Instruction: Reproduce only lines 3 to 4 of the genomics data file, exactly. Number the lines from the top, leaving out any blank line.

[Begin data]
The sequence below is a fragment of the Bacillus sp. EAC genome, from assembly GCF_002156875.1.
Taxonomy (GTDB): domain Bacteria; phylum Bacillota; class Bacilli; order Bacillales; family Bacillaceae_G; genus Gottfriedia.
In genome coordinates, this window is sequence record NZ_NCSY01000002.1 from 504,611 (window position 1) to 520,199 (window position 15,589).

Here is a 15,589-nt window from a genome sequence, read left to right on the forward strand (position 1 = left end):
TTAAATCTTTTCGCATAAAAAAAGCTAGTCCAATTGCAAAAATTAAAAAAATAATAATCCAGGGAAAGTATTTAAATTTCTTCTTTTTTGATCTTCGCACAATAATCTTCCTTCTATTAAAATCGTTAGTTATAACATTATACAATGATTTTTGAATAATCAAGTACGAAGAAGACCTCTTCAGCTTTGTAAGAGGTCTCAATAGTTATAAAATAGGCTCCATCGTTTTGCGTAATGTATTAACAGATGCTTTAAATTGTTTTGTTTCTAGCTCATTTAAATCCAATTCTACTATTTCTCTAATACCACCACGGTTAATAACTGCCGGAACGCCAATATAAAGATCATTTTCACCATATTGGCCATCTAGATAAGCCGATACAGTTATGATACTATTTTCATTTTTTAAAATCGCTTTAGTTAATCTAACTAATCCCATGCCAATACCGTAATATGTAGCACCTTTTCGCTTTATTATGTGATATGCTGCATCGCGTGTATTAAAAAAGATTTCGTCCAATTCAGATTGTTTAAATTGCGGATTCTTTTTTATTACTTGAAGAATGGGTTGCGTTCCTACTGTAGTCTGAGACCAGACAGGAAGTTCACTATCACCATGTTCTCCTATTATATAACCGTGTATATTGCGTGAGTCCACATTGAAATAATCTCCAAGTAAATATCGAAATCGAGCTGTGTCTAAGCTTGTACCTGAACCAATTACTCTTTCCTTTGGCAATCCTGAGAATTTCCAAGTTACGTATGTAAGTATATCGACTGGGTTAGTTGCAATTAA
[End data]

In genome coordinates, this window is sequence record NZ_NCSY01000002.1 from 504,611 (window position 1) to 520,199 (window position 15,589).

Here is a 15,589-nt window from a genome sequence, read left to right on the forward strand (position 1 = left end):